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Our TV critic has reviewed 9 Stephen King-related series. Here’s how they stack up

A woman sitting in a robe, with another woman leaning over her shoulder
Joan Allen, left, and Jennifer Jason Leigh in “Lisey’s Story.”
(Apple)

If you do anything long enough, patterns will emerge, and as I sat down to review the Apple TV+ miniseries “Lisey’s Story,” the latest television work adapted from or inspired by Stephen King’s fiction, it struck me that I had been here before, or somewhere like it, not once but many times. “Lisey’s” makes the ninth King-related piece I’ve written since 2006 (the third just since the start of last year), which also means that I have read a lot of King — a lot more than I would have otherwise — because part of the deal as a critic, to my mind, is to know what the adaptation takes from the source, what it leaves out, and what it adds, both in content and tone.

That number accounts for only half the King-based series and miniseries and movies that have aired since I started here, and a smaller fraction of the complete works for the tube. He’s a TV perennial — the first King television adaptation, the Tobe Hooper-directed “Salem’s Lot,” appeared in 1979, a year before Stanley Kubrick’s film of “The Shining.” His name sells tickets, or would if TV sold tickets.

Here, for fans of reviews of King-related television shows, are those earlier pieces, along with the review of “Lisey’s Story,” in descending order of esteem. Some shows are better than the books, some not as good. Either way, I am ready to let some other critic have a crack at him when his next one comes around — that’d be “Chapelwaite,” based on the short story “Jerusalem’s Lot,” arriving in August via Epix, with Emily Hampshire from “Schitt’s Creek” starring. (Still, with Emily Hampshire … I might change my mind.)

  • “Castle Rock,” which begins streaming Wednesday on Hulu, takes its name and setting from the fictional Maine hamlet that has provided a backdrop to a variety of novels, novellas and short stories by Stephen King, America’s Master of Horror.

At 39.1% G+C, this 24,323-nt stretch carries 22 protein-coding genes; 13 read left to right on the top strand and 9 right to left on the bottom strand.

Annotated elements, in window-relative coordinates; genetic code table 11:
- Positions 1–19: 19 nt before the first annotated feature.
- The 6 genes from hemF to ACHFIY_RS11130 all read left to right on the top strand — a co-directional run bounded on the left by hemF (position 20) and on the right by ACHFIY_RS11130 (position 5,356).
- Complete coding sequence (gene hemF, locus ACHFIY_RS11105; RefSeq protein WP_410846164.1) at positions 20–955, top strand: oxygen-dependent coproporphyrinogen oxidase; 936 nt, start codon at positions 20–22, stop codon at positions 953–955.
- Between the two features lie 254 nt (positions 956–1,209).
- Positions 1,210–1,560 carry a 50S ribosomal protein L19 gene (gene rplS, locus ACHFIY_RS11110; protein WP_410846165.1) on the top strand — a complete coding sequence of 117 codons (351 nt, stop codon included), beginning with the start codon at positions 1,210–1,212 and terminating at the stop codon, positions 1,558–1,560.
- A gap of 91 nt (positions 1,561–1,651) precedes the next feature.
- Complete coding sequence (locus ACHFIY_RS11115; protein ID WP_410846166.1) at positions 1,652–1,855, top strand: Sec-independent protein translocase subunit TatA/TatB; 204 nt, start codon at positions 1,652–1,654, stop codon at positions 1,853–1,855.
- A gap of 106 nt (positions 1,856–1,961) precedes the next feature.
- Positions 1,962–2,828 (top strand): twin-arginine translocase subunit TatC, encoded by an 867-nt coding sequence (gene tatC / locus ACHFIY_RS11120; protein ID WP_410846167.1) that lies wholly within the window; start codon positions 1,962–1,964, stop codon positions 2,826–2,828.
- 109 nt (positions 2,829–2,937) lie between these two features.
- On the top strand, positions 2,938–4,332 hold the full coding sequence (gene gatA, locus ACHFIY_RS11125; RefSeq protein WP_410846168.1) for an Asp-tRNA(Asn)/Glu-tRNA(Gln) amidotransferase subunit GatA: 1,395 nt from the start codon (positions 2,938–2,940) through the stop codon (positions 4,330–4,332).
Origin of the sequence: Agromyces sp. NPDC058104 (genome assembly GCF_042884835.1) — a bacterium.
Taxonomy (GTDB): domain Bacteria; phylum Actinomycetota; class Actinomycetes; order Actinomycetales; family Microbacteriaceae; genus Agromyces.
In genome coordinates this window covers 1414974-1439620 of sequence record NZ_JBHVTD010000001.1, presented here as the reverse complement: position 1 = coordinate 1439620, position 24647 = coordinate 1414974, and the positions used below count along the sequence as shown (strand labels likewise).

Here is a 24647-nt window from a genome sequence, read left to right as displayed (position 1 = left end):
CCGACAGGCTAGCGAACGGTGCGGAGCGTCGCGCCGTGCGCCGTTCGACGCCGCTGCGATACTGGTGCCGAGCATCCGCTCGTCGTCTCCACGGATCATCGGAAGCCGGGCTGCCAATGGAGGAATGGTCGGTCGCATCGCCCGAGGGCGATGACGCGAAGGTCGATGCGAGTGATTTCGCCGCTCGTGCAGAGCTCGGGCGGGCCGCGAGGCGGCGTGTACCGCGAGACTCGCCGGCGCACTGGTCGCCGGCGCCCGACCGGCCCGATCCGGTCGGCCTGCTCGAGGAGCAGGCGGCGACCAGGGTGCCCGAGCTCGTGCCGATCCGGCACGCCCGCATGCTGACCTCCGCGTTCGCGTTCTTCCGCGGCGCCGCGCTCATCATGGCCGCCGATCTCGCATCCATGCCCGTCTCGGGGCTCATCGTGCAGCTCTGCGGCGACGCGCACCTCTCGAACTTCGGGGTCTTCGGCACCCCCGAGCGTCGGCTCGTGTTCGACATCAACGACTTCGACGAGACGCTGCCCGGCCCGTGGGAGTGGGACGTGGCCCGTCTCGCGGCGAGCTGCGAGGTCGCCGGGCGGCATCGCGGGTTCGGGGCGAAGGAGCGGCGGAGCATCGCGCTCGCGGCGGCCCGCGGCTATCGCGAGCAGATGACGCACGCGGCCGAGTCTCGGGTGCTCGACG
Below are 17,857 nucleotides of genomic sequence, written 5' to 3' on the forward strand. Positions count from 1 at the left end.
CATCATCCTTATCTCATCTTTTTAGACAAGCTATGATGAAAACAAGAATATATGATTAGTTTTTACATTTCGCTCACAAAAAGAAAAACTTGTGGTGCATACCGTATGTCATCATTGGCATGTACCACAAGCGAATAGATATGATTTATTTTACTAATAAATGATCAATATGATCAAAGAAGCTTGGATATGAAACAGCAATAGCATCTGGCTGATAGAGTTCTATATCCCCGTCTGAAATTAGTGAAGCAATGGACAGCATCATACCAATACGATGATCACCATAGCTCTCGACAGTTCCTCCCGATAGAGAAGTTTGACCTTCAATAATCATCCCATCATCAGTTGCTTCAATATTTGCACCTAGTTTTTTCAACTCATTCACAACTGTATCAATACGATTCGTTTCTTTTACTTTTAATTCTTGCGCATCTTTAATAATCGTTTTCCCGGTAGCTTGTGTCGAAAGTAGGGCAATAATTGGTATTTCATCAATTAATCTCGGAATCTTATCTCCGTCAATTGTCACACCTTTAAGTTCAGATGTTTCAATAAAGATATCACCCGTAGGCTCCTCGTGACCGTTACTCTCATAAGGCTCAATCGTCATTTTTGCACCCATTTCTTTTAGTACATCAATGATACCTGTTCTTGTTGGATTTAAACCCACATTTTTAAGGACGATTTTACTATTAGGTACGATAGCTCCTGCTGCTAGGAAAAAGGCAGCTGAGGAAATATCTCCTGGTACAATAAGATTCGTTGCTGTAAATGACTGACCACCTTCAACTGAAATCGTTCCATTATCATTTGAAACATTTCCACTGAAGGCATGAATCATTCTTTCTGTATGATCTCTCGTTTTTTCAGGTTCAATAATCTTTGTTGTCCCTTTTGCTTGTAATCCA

• Cynthia Erivo and Ben Mendelsohn star as the Mulder and Scully of HBO’s new procedural, adapted from the novel by Stephen King.

  • Ineffably beautiful? Unbearably tiresome? Despite strong performances, Stephen King’s spooky adaptation of his own novel falls somewhere in between.

  • Based on the 1980s theatrical franchise created by Stephen King and George Romero, the stories in Shudder’s original series have nothing clever to say about How We Live Now. They simply offer awful fun.

  • In one of his occasional breaks from the supernatural, Stephen King created a detective, Bill Hodges, to engage with strictly human monsters.

  • Television review: ‘Haven’ on Syfy

  • Stephen King’s 2011 time-traveling historical romance thriller “11.22.63" has been made into a miniseries by Hulu.

  • CBS All Access’ well-made adaptation is an improvement on the 1994 miniseries, but stills falls victim to the tale’s now-hoary concept.

  • Airing tonight on ABC, “Desperation” or “Stephen King’s Desperation” as it is officially unfortunately known, is like Frankenstein’s monster: a thing sewn together from parts dug up here and there -- some from the author’s own backyard.

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